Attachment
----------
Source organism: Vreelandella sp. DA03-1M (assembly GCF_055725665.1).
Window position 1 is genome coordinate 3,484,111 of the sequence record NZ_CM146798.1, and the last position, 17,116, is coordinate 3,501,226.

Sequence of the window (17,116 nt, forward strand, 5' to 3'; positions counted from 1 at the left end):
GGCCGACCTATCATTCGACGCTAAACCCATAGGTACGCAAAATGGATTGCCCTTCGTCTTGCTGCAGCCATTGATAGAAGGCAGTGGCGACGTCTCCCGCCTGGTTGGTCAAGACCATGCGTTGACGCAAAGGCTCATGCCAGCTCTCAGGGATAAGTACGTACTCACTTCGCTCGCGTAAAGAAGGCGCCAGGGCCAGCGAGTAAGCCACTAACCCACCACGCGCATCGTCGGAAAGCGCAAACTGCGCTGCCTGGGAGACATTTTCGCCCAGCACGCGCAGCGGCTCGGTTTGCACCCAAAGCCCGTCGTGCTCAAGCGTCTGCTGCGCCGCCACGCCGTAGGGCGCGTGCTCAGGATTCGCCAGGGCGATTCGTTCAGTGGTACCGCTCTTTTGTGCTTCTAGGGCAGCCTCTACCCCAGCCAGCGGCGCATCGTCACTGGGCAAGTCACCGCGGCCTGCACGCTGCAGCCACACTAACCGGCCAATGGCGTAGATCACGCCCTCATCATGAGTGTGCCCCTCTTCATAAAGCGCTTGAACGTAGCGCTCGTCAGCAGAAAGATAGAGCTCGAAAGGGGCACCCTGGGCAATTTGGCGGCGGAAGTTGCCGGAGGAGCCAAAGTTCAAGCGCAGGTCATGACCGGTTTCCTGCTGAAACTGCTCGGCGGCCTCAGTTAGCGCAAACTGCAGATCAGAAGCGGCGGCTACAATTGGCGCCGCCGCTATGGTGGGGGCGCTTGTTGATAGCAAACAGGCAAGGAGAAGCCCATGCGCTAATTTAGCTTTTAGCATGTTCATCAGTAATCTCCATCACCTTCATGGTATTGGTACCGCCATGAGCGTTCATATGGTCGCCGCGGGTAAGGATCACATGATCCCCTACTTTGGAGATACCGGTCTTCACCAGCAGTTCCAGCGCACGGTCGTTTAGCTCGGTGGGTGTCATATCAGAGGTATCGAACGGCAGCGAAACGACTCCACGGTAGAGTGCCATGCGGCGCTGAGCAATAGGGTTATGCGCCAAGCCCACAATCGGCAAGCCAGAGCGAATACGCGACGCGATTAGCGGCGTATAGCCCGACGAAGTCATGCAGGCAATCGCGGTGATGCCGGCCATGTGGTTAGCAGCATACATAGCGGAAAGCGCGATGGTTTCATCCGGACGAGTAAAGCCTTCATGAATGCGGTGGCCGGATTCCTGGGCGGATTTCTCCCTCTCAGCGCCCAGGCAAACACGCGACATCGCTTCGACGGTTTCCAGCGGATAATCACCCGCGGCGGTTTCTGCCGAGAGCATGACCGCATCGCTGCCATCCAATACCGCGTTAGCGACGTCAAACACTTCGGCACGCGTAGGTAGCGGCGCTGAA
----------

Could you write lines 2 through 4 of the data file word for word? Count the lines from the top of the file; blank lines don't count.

Window position 1 is genome coordinate 3,484,111 of the sequence record NZ_CM146798.1, and the last position, 17,116, is coordinate 3,501,226.

Sequence of the window (17,116 nt, forward strand, 5' to 3'; positions counted from 1 at the left end):
GGCCGACCTATCATTCGACGCTAAACCCATAGGTACGCAAAATGGATTGCCCTTCGTCTTGCTGCAGCCATTGATAGAAGGCAGTGGCGACGTCTCCCGCCTGGTTGGTCAAGACCATGCGTTGACGCAAAGGCTCATGCCAGCTCTCAGGGATAAGTACGTACTCACTTCGCTCGCGTAAAGAAGGCGCCAGGGCCAGCGAGTAAGCCACTAACCCACCACGCGCATCGTCGGAAAGCGCAAACTGCGCTGCCTGGGAGACATTTTCGCCCAGCACGCGCAGCGGCTCGGTTTGCACCCAAAGCCCGTCGTGCTCAAGCGTCTGCTGCGCCGCCACGCCGTAGGGCGCGTGCTCAGGATTCGCCAGGGCGATTCGTTCAGTGGTACCGCTCTTTTGTGCTTCTAGGGCAGCCTCTACCCCAGCCAGCGGCGCATCGTCACTGGGCAAGTCACCGCGGCCTGCACGCTGCAGCCACACTAACCGGCCAATGGCGTAGATCACGCCCTCATCATGAGTGTGCCCCTCTTCATAAAGCGCTTGAACGTAGCGCTCGTCAGCAGAAAGATAGAGCTCGAAAGGGGCACCCTGGGCAATTTGGCGGCGGAAGTTGCCGGAGGAGCCAAAGTTCAAGCGCAGGTCATGACCGGTTTCCTGCTGAAACTGCTCGGCGGCCTCAGTTAGCGCAAACTGCAGATCAGAAGCGGCGGCTACAATTGGCGCCGCCGCTATGGTGGGGGCGCTTGTTGATAGCAAACAGGCAAGGAGAAGCCCATGCGCTAATTTAGCTTTTAGCATGTTCATCAGTAATCTCCATCACCTTCATGGTATTGGTACCGCCATGAGCGTTCATATGGTCGCCGCGGGTAAGGATCACATGATCCCCTACTTTGGAGATACCGGTCTTCACCAGCAGTTCCAGCGCACGGTCGTTTAGCTCGGTGGGTGTCATATCAGAGGTATCGAACGGCAGCGAAACGACTCCACGGTAGAGTGCCATGCGGCGCTGAGCAATAGGGTTATGCGCCAAGCCCACAATCGGCAAGCCAGAGCGAATACGCGACGCGATTAGCGGCGTATAGCCCGACGAAGTCATGCAGGCAATCGCGGTGATGCCGGCCATGTGGTTAGCAGCATACATAGCGGAAAGCGCGATGGTTTCATCCGGACGAGTAAAGCCTTCATGAATGCGGTGGCCGGATTCCTGGGCGGATTTCTCCCTCTCAGCGCCCAGGCAAACACGCGACATCGCTTCGACGGTTTCCAGCGGATAATCACCCGCGGCGGTTTCTGCCGAGAGCATGACCGCATCGCTGCCATCCAATACCGCGTTAGCGACGTCAAACACTTCGGCACGCGTAGGTAGCGGCGCTGAA